Posts Tagged ‘width’

Dark Wallpaper – Preventing White Gaps Showing at Seams

February 24, 2022
Dark papers are popular right now. But since wallpaper shrinks a tad when it dries, and since it’s usually printed on a white substrate, it’s possible that hairs’-breadth gaps of white wall may show at the seams. One way to prevent that is to stripe the wall under where the seams will fall with a color similar to the background of the wallpaper. Be careful to not get it too dark, as too much pigment may interfere with the wallpaper primer’s ability to perform optimally.
I measured the width of the strips, and then used a laser level to guide my stripes.
I use craft paint from the hobby store, and daub it on with a scrap of sponge (right) and dip into a bit of water, which I keep in a Gatorade bottlecap (left).
To get rid of the white edges of the substrate, I use a bit of chalk (some folks use paint – but make sure it’s water-based …. NEVER use oil-based paint, markers, or chalks, as they will bleed onto the surface of the wallpaper). I run the chalk along the edge of the wallpaper strip, making sure to work from the back side, to prevent the chalk from working its way onto the surface of the wallpaper. Use a light touch, but cover all of the white edge.
Finished wall. Don’t see no stinkin’ white gaps! 🙂
The mural pictured is by RebelWalls.com

Wallpaper in 2-Panel Set (Mural)

June 1, 2021

Re my previous post, this wallpaper came as a sort of mural, packaged as a 2-panel set. Each “roll” contained an “A” (left) strip and a “B” (right) strip.

Because the strips are only 18″ wide, and only two 9′ long strips are included per bolt, the paper covers a bit less wall space than traditional papers.

What’s nice is that the panels match from left to right and from bolt to bolt. This makes it possible to cover any width you want. (Many murals come at a set width and height, and do not continue from one to another, so you are locked into the manufacturer’s width and height.)

Here you see me laying out the “A” and “B” strips. And also how the panels come wound up in one long strip of paper, and the point where you cut the two strips apart.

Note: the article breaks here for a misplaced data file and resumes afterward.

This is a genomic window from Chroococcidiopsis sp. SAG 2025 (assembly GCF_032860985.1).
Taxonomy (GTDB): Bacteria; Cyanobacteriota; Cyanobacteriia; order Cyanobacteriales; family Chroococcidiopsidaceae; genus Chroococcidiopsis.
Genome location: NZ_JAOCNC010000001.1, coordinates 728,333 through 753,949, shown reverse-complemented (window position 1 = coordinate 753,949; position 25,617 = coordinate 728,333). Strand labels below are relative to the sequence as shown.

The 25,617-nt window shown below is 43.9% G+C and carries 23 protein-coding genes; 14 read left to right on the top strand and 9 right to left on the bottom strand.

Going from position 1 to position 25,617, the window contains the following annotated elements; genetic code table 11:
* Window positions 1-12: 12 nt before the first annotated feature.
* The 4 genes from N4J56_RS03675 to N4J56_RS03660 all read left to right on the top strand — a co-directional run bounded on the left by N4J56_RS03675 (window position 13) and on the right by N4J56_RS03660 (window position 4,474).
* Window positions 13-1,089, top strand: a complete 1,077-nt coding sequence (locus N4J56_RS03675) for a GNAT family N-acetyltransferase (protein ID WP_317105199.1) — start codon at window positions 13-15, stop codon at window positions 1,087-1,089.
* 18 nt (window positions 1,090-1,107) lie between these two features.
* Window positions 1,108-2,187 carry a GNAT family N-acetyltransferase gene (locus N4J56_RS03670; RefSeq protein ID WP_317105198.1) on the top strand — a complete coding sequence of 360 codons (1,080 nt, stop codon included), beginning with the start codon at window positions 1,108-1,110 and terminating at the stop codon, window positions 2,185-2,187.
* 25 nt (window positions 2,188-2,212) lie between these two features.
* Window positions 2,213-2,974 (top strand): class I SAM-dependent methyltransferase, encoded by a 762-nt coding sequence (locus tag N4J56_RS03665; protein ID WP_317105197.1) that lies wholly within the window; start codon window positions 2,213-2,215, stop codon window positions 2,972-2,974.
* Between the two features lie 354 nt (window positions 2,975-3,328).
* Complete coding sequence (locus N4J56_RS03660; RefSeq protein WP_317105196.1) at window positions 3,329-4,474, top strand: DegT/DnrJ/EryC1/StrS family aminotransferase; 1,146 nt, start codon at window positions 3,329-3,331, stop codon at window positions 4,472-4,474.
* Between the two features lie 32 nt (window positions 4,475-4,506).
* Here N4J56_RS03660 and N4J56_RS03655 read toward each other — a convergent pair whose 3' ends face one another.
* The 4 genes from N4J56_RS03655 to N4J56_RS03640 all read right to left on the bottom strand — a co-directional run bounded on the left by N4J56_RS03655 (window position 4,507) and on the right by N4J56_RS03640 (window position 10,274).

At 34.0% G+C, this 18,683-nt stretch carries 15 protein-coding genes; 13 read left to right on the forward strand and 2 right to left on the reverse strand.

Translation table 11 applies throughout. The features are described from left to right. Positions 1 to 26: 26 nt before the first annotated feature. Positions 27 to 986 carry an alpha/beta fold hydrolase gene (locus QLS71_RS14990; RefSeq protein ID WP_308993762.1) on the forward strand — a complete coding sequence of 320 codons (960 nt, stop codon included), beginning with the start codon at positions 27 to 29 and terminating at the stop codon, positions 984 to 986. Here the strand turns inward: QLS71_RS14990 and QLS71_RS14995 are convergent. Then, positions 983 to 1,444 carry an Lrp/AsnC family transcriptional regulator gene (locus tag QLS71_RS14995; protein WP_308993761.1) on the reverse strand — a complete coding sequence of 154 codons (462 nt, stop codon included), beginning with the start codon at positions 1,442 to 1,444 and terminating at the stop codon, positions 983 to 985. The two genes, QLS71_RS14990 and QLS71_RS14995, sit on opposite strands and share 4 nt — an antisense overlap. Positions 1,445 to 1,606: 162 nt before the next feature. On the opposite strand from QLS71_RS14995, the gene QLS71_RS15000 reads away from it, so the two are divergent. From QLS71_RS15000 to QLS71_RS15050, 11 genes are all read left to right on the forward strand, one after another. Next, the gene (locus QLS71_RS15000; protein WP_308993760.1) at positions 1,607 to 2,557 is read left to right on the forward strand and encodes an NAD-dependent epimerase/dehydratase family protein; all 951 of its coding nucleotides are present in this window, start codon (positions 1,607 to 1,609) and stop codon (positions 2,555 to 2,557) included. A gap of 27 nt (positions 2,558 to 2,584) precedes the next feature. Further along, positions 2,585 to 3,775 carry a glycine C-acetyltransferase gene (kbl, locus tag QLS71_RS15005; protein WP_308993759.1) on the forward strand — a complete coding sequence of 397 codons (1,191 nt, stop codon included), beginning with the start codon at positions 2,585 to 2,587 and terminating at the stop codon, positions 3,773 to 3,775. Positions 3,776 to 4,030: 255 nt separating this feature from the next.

Balancing Grasscloth Panels

January 18, 2020


Because grasscloth does not have a pattern that can be matched, the seams are always visible. And, due to the characteristics of natural materials, the strips will have color variations within themselves. This means that you will distinctly see each individual panel on the wall.

Because each panel is noticeable, walls usually look better if each panel is the same width. In other words, on a wall 14′ wide, it looks better to have five strips that are each 33.5″ wide, rather than four strips that are 3′ wide and one that is 2.’

In addition, grasscloth invariably comes with edges that have been abraded during shipping. On top of that, it’s common to have color issues at the edges – either a light band, or a dark band, or irregular bands of shading along the edges.

For that reason, many paperhangers trim the edges off both sides of each strip of grasscloth. This allows the installer to trim the width to fit the wall’s dimensions, it gets rid of most of the damage caused by shipping and handling, and it reduces the shading that the manufacturer’s dye process may have left along the edges.

If you study the photo closely, you will see that all these panels are the same width.

And, while some jagged color variations do appear along some of the edges, it is not pronounced, as the darkest areas have been trimmed off.

There is still a color difference between the three strips on the right and the four strips on the left – but that is just the nature of grasscloth and its manufacturing process

As you can imagine, all this measuring and plotting and trimming takes extra time. If you’re like me and like math and geometry and logistics, hanging grasscloth can be a whole lot of fun!

A Quarter Inch Can Make A Difference

June 21, 2018


When you measure a room that is to be covered with grasscloth, instead of figuring how many square feet need to be covered, it’s a better method to count the number of strips you will need.

The standard width for grasscloth is 36″. For this bathroom, I counted up how many strips of 36″ wide material I would need to cover the walls.

The only thing is, despite the manufacturer’s labeling, the material was actually 35 3/4″ wide. And the bigger problem is that two of my walls were exactly 72″ wide. If the wallpaper had been the traditional 36″ wide, I would have needed only two strips and would have had only one seam on each wall.

But that quarter-inch shortness in width meant that I would need three strips. I hated to cut that third strip of paper, because we were short on material, due to it having come in two different runs (read previous post).

In the end, though, it all worked out, and the room looks great. It’s a good thing that I checked the run numbers. And that I also didn’t assume that everything was as it usually is. I’m glad I measured the width of the grasscloth before I started to plot out how I was going to hang the room, and definitely before I went and cut up any of the paper.